U.S. Steel to try sell former Stelco plants in Hamilton, Nanticoke
14 January 2016
A second effort to sell the former Stelco plants in Hamilton and Nanticoke will go ahead.
The controversial plan by U.S. Steel Canada was opposed by the province, workers and retirees and the American parent company now working to cut the Canadian arm loose. But it was given court approval Tuesday after lawyers spent five hours huddled in closed door meetings trying to overcome the objections.
Details of the settlement weren't released pending a written decision from Justice Herman Wilton-Siegel. There was no formal hearing presenting the decision.
Union lawyer Ken Rosenberg said the compromise will allow the start of the sales process after settling worker concerns on issues such as how much access to bidder information Pittsburgh-based U.S. Steel will have.
Workers had asked for the American company that purchased Stelco in 2007 to be barred from the process because it is now a competitor of U.S. Steel Canada.
"The language we've been able to work out will address our concerns and the concerns of U.S. Steel," Rosenberg said.
Gary Howe, president of the United Steelworkers Local 1005 in Hamilton, said the compromise is "very similar" to the plan drafted by U.S. Steel Canada.
Under the plan USSC took to court, "teaser letters" to potential buyers were to go out as early as Feb. 1 inviting non-binding expressions of interest in the company's assets by Feb. 29. Those bids would be evaluated with the goal of selecting winning offers by the end of October.
In defending that plan, the Canadian company said in a court filing the proposal is a "a clear and structured process to pursue restructuring alternatives that it believes will optimize the chances of securing the best possible sale or investment proposal for the benefit of USSC's stakeholders."
The union, along with the group representing active and retired salaried workers, objected to parts of the plan that gave U.S. Steel access to details of bids for the former Stelco. They argued that the American parent separating itself from the former Stelco would gain information to thwart potential buyers and liquidate a competitor.
USSC argued that failing to start the search for a buyer now may jeopardize the ability of a new owner to bid for auto supply contracts, a process typically carried out in the third quarter of the year.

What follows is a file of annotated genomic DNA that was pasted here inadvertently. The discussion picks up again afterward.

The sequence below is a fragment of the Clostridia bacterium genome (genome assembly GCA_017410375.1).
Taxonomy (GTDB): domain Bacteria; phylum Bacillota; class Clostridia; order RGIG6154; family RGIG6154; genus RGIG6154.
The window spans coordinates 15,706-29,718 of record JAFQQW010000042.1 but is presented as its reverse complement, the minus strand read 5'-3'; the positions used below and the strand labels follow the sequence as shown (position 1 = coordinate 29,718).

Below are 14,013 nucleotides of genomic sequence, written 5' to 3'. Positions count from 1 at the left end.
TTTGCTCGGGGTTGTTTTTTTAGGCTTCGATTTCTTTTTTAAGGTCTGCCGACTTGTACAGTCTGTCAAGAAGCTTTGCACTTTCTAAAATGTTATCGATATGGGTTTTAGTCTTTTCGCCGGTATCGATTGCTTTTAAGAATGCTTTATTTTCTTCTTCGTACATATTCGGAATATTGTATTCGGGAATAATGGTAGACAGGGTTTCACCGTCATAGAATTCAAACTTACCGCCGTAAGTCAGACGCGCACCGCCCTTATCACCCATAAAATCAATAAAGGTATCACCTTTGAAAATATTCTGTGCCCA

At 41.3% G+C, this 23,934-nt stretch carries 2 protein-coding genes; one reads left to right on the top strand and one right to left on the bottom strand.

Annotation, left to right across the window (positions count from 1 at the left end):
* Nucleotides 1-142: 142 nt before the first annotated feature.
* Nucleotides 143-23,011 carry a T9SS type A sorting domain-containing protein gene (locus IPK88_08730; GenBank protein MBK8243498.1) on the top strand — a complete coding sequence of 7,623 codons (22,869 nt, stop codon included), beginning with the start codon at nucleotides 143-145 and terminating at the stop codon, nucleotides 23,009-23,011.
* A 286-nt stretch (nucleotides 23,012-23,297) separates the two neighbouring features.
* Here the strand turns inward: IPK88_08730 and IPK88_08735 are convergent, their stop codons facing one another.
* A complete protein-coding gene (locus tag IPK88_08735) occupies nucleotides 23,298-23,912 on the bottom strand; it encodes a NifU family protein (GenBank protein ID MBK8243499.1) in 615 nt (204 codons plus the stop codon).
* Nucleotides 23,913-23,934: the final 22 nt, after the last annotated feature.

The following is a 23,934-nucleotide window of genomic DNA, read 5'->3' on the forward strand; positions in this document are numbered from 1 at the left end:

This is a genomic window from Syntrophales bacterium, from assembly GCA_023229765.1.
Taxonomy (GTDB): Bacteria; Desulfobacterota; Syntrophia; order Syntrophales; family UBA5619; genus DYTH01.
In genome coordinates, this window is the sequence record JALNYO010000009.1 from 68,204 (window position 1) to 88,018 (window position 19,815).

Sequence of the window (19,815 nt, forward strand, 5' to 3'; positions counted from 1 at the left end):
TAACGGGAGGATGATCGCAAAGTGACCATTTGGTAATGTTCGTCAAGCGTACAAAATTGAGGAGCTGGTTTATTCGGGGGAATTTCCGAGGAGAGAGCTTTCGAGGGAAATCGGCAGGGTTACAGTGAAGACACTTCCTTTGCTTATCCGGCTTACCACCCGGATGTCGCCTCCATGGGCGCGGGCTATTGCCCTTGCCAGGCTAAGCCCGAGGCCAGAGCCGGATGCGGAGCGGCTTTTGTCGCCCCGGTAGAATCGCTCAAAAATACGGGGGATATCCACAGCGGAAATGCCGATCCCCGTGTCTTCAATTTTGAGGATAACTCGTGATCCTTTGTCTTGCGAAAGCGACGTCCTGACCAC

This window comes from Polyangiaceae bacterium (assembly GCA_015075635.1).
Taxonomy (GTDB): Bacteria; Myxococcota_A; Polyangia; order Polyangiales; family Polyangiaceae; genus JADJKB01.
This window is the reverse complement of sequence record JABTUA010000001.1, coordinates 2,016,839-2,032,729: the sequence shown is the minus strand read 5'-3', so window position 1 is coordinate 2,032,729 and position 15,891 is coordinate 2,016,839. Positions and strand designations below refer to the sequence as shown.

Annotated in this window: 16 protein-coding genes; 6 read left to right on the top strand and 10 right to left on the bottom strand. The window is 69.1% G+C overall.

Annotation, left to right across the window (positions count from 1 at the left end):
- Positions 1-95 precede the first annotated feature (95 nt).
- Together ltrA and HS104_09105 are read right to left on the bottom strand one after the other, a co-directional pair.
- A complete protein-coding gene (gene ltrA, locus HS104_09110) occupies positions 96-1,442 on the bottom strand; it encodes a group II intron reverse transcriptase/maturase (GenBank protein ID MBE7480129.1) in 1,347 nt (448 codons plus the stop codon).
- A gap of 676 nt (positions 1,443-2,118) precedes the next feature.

In its submission, U.S. Steel argued it is entitled to information about potential bids because it is the largest creditor of USSC, "with a direct economic interest" in the restructuring.
Along with the other key stakeholders, U.S. Steel "should be entitled to participate in the process and review bids received pursuant to the sales process," the company said.
"In this case, USS should not be penalized for the fact that it loaned USSC over $2 billion in debt itself rather than requiring USSC to obtain third party financing. Similarly, the fact that USS also invested over $2 billion in equity in USSC should not prejudice USS's rights as a creditor in the restructuring."
Whether the Pittsburgh company is in fact the largest creditor will be tested in a six-day trial slated to start Thursday. Opponents argue the company is simply trying to translate what it spent to buy Stelco into debt.
In other decisions Tuesday, USSC's creditor protection order was extended to April 29.
In addition, a motion to make some small changes in the contract of Bill Aziz, the company's chief restructuring officer was delayed. The contract says he is to be paid a "success" fee of $1 million for restructuring the company. The union and others want that clarified to say liquidating the former Stelco does not constitute success.